Walt Disney once said that there is more treasure in books than in all the pirate’s loot on Treasure Island. It’s a sentiment African Bankers embrace as part of their ongoing continued commitment to improving English language skills in schools.
Kennedy Dembetembe, African Bank’s National CSI Manager, says the bank ran an internal book drive to collect books for three initiatives, which include the library revamp project at Ivory Park Secondary school and the Winnie Mandela Primary school; the Black bird literacy project - a CSI initiative that sees volunteers set up and run reading corners in township schools and finally the Tirogae Interactive Educational Projects – a CSI initiative that runs the Ekurhuleni Book fest and Ekurhuleni Mobile Library project.
The goal of the drive, which finished at the end of October, was to collect at least 1 000 books. Dembetembe says literacy in our country is a real problem. “In South Africa about 80 percent of children can’t read properly after four years of full-time schooling. It is thought by many that we should be devoting more time and resources to teaching our children to collaborate. Or think critically. Or to code. But they can’t read. In the future, they will need to know how to work with artificial intelligence. But they can’t read.”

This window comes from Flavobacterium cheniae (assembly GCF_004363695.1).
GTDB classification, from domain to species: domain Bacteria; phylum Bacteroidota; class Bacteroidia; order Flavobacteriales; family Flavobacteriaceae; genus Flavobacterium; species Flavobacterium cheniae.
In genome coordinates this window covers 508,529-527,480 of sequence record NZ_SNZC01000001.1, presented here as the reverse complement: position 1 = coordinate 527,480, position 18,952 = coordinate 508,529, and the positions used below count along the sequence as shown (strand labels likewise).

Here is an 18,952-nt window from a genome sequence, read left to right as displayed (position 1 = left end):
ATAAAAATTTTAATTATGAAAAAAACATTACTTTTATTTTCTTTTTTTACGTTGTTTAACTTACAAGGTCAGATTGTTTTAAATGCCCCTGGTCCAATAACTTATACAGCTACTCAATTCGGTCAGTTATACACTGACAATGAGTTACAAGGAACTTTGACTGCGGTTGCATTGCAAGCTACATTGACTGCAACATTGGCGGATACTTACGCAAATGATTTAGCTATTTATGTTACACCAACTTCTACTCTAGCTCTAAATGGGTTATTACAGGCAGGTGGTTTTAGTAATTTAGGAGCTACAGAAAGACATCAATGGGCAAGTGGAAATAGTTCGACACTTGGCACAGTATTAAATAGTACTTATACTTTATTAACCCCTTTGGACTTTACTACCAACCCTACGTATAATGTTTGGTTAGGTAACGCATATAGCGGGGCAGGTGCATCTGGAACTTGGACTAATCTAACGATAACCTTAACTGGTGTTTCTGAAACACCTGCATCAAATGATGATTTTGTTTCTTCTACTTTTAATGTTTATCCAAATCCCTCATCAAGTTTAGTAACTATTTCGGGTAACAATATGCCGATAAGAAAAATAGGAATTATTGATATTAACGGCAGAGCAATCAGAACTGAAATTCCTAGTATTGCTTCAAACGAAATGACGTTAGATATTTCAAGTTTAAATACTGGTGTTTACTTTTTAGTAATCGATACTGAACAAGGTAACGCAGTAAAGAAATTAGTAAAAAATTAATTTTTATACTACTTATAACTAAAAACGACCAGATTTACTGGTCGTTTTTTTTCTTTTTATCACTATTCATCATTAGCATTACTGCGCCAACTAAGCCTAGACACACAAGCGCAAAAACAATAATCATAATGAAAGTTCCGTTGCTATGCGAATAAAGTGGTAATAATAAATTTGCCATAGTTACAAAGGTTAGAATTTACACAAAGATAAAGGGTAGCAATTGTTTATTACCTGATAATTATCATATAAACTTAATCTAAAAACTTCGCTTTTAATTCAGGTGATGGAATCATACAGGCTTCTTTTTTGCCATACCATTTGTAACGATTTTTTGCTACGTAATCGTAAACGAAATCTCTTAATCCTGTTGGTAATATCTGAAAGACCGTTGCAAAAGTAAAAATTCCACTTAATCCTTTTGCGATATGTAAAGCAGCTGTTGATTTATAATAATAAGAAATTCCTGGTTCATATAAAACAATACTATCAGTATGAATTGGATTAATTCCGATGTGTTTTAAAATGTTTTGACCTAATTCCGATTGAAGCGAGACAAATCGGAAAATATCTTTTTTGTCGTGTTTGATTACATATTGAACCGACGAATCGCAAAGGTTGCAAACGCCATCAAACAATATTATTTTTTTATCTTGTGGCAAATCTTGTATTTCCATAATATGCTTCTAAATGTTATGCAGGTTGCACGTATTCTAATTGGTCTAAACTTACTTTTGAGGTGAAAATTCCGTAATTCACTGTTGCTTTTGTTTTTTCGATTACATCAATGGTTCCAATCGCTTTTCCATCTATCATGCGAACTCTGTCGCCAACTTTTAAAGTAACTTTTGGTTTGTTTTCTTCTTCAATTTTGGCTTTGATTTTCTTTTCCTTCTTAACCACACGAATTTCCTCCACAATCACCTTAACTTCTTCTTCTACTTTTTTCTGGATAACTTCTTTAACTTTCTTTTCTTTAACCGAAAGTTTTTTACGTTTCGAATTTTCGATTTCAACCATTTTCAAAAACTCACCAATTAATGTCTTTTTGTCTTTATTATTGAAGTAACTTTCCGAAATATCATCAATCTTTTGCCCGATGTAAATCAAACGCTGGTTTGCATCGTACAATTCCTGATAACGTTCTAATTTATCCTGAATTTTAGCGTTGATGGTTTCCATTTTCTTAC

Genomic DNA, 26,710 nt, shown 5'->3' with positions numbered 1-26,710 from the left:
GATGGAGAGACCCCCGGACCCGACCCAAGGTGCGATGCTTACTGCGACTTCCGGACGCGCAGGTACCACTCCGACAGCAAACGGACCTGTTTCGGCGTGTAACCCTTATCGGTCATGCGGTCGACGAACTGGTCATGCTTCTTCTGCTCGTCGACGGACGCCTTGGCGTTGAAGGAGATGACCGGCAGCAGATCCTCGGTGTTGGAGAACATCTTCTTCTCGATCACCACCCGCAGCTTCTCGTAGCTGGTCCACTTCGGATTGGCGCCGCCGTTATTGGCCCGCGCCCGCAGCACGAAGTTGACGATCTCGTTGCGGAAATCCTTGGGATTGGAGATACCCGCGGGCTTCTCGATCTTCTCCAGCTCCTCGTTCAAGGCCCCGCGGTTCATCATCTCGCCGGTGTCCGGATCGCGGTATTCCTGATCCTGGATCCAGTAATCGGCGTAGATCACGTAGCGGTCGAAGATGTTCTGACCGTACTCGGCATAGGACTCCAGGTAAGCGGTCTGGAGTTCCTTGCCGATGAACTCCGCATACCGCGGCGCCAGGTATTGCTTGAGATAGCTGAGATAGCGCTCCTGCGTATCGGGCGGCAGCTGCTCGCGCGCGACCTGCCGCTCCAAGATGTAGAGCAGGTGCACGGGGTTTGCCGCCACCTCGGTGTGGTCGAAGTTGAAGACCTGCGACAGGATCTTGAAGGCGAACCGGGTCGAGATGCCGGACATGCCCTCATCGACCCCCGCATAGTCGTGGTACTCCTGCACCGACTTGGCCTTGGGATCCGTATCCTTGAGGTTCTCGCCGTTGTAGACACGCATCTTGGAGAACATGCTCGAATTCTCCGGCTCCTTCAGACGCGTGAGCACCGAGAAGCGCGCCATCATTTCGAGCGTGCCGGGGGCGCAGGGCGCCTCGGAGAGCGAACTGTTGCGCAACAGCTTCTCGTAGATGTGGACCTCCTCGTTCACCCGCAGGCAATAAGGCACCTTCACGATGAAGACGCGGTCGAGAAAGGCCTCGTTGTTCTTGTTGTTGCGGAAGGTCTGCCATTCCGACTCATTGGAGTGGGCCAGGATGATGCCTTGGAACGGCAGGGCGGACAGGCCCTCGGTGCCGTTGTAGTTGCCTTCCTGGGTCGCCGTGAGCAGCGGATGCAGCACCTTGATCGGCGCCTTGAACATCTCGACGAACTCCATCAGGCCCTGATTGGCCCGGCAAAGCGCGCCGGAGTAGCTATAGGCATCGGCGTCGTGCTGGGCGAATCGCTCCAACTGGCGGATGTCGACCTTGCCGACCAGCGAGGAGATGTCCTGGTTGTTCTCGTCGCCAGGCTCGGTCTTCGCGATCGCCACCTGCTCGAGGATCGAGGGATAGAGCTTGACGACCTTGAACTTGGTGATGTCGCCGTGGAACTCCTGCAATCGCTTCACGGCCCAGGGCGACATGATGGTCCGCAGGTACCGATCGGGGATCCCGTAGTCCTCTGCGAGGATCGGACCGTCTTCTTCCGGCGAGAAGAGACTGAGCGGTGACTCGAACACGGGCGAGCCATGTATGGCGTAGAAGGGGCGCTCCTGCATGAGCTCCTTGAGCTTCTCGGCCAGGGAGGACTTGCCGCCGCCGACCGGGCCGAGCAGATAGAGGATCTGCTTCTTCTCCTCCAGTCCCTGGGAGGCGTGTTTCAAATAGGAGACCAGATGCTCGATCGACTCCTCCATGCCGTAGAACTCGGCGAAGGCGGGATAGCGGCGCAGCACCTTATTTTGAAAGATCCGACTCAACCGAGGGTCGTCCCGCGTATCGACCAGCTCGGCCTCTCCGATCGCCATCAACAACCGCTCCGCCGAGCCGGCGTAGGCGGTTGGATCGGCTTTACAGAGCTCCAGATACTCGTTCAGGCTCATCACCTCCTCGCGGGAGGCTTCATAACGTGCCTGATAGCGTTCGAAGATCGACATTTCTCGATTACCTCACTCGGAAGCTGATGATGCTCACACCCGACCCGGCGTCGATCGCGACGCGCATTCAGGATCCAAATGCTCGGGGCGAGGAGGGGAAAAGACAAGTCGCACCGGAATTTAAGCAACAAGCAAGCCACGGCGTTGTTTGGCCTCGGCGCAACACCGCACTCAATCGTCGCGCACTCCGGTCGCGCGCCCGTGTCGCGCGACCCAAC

Children who do not learn to read for meaning after three years of schooling are never going to learn these other skills or be employed in the 21st century. “Yes, children of the future will need more and different skills, but you cannot leap-frog literacy. That is why it is critical that we find ways of giving learners access to books,” says Nkululeko Malepa, who is a trainee developer at African Bank and the founder of Tirogae Interactive Educational Projects Malepa.
Dembetembe says in addition to the book collection, African Bank would also be hosting an interactive reading forum at the Bank which will give learners the opportunity to come to African Bank and interact with staff and share their common love for books and reading.